Interestingly, Hall noted that even as InfluxData deepens its focus on Flux language, the investment will expand support for multiple query languages – and even cut the need to hand code in certain use cases.  

Meeting developers where they are also means supporting multiple query languages so developers can choose the right tool for them to do the job. 


This strategy also keeps the barrier to entry low while allowing us space to advance Flux's capabilities, such as integrations with third party notification systems, analysis functions, time zone support, and steadily improving its performance at scale.


This type of interoperability should allow developers to opt-in to using Flux sooner, and by extension, reduce the necessity of writing code whenever possible. Flux provides a broad spectrum of usability, supporting very simple use cases while at the same time enabling extremely powerful use cases to co-exist within the same language. 


It also facilitates querying data closer to the source. Currently, there are more than a dozen data sources (e.g., Snowflake, Microsoft SQL Server, AWS Athena, Google BigTable, BigQuery, etc.) where developers can create and execute a SQL statement within Flux and pull that relational data into context. That data can then be joined with query results from InfluxDB and presented in a single, unified view to an application, API, user, or other end point.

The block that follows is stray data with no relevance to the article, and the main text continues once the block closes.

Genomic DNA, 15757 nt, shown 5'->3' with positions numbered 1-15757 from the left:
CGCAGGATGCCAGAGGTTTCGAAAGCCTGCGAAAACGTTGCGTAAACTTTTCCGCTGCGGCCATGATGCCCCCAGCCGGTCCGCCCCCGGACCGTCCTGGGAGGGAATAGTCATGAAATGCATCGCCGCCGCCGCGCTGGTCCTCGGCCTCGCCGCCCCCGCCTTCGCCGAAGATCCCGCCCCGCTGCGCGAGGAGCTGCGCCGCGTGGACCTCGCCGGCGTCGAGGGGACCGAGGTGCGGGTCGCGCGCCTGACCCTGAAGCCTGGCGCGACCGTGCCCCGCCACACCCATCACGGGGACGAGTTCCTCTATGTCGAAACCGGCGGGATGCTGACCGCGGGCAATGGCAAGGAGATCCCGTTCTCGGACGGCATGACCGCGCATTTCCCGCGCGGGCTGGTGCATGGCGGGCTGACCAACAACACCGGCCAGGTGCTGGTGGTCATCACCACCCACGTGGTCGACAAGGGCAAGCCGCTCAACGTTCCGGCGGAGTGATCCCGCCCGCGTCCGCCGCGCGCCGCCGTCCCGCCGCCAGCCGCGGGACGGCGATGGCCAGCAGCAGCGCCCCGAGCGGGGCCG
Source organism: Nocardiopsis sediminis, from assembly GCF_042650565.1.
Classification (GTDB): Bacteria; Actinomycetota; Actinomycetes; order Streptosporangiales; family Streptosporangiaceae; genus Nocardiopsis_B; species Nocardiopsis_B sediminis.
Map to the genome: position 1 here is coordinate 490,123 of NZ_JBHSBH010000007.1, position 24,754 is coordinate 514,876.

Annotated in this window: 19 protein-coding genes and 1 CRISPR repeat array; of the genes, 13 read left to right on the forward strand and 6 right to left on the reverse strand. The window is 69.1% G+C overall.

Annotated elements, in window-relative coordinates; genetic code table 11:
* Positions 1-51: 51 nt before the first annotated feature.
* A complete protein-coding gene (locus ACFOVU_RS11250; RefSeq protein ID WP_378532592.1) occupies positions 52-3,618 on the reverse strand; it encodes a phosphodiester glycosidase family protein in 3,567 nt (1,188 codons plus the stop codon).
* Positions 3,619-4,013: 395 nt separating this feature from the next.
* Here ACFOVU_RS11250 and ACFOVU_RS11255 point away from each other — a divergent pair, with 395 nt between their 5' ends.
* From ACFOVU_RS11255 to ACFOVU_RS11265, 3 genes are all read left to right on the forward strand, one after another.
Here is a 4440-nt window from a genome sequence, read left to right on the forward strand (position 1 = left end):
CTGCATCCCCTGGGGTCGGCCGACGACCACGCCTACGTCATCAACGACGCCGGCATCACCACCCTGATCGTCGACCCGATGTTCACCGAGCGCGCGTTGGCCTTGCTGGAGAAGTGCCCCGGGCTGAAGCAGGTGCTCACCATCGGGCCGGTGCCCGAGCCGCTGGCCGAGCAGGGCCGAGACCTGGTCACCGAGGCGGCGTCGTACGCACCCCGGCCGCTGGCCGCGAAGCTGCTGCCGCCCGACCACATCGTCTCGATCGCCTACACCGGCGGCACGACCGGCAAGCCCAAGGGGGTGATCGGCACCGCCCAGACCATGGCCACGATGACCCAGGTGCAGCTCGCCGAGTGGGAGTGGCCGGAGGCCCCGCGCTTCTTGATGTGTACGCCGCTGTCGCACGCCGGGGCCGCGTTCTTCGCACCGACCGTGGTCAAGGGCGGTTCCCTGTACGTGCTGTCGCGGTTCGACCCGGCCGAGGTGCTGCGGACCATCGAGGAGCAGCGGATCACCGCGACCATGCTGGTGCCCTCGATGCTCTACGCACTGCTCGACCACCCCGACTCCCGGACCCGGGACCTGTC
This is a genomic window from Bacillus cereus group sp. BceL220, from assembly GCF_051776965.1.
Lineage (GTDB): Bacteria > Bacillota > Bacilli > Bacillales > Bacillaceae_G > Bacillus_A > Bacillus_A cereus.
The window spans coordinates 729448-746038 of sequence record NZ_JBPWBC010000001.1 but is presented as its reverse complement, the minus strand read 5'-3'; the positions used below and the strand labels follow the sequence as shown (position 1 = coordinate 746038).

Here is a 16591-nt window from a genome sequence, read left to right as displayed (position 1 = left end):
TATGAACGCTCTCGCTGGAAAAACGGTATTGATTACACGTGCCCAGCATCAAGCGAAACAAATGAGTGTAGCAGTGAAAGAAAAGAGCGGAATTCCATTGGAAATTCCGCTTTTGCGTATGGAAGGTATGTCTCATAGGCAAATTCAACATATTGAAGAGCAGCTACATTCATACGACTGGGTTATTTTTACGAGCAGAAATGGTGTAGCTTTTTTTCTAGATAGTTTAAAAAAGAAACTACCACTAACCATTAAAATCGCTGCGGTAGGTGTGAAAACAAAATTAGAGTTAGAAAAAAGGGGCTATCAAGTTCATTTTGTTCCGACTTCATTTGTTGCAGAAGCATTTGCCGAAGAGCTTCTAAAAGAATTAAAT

Finally, the Flux script reduces the amount of code developers would otherwise need to write to achieve the same results. Flux not only allows developers to take advantage of all InfluxDB's features, but it also extends that usability to other sources. InfluxData is willing to add support for additional query languages in the future if doing so makes sense for Flux, InfluxDB, and our developer community.

One analyst noted the benefits of InfluxData's latest upgrade, especially those that provide a "consistent application building experience" for cloud, on-premise or both, according to KellyAnn Fitzpatrick, a senior industry analyst at RedMonk. "InfluxData's new capabilities aim to eliminate many of the barriers to application building by creating a more seamless, developer-friendly and productive experience for working with time series data."


InfluxData customers also welcomed the latest updates that support new capabilities for developers working on data-driven apps.


Martin Moucka, a principal network engineer at Red Hat commented, "These [InfluxDB platform] new capabilities will allow us to achieve even greater network visibility and real-time monitoring, and improve the overall performance of our team. InfluxData continues to innovate with the developer in mind so we can build powerful time series data applications," Moucka said in a statement. "The InfluxDB platform has made us a more data-driven and proactive team." 


Angelo Fausti, a software engineer at the Vera C. Rubin Observatory, said, "We're recording 500 petabytes of image data and measuring the properties of 37 billion stars and galaxies. InfluxDB sits at the center of our technology strategy with its flexible and collaborative platform, and these new features will help us unlock even more insights from our data."